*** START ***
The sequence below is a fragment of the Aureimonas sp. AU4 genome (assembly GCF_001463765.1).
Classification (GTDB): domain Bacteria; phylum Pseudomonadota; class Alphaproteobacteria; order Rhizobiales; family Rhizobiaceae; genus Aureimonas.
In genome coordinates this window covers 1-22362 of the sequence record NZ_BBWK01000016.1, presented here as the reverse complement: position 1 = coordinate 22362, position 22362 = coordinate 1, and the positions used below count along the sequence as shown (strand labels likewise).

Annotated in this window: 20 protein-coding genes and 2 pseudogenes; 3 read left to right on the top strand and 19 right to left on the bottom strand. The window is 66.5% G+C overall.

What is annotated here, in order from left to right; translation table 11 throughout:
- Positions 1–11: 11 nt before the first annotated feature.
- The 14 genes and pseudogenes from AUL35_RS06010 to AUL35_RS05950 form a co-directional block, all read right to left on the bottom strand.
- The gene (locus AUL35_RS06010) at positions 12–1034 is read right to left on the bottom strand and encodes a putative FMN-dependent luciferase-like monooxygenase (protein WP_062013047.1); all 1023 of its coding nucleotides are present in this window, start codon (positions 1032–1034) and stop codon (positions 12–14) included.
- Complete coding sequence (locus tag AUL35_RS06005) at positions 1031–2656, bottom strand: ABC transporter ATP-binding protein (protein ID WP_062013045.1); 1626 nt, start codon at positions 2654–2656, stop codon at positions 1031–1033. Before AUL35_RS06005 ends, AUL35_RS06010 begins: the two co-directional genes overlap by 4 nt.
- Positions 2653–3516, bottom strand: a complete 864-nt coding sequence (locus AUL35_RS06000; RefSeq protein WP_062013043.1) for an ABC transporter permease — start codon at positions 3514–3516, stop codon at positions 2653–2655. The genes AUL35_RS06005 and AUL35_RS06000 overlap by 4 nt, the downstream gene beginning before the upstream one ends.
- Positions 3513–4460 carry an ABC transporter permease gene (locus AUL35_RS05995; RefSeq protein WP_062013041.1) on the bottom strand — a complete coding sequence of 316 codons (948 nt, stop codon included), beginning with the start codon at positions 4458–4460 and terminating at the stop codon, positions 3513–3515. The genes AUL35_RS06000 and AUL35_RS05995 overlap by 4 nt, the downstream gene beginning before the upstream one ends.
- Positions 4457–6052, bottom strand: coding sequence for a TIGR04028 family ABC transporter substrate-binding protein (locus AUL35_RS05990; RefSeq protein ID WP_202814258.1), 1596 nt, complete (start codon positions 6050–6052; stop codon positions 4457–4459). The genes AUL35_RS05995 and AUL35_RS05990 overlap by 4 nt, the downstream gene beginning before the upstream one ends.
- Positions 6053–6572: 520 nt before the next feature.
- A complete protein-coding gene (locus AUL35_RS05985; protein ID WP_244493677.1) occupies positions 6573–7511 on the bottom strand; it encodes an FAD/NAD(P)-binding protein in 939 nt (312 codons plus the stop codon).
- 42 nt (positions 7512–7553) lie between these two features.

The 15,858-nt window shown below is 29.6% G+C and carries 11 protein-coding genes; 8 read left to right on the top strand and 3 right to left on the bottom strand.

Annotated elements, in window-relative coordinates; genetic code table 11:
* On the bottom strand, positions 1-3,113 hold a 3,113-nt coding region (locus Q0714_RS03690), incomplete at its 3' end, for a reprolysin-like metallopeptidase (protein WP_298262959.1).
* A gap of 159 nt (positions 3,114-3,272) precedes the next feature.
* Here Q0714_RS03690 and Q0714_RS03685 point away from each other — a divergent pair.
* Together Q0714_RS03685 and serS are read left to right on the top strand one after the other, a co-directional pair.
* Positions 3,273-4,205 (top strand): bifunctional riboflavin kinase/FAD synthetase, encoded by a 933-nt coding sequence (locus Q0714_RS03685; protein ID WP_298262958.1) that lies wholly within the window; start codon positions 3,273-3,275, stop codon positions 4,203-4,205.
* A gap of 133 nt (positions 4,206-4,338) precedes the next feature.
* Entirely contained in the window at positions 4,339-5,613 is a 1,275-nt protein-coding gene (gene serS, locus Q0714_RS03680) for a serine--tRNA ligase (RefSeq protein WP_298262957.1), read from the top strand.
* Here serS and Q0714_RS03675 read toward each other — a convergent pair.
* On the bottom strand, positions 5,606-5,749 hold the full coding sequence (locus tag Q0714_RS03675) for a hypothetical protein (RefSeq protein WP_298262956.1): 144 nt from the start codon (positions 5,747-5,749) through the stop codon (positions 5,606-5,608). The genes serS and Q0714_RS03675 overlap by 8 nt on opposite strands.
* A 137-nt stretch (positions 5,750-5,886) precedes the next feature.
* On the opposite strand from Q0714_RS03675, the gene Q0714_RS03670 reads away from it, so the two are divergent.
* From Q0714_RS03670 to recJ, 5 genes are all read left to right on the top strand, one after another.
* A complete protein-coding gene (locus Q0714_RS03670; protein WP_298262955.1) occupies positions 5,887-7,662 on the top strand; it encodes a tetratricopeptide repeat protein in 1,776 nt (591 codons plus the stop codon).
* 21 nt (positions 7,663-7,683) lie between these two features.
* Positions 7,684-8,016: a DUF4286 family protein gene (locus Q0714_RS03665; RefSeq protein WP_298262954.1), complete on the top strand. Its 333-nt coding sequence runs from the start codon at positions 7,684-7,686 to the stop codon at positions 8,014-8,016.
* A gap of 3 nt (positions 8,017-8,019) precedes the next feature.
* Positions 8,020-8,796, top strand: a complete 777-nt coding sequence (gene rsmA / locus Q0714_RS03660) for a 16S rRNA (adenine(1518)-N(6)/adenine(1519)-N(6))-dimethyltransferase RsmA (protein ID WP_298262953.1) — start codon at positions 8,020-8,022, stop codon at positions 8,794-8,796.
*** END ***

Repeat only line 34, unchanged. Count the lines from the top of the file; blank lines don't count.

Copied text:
* Positions 8,020-8,796, top strand: a complete 777-nt coding sequence (gene rsmA / locus Q0714_RS03660) for a 16S rRNA (adenine(1518)-N(6)/adenine(1519)-N(6))-dimethyltransferase RsmA (protein ID WP_298262953.1) — start codon at positions 8,020-8,022, stop codon at positions 8,794-8,796.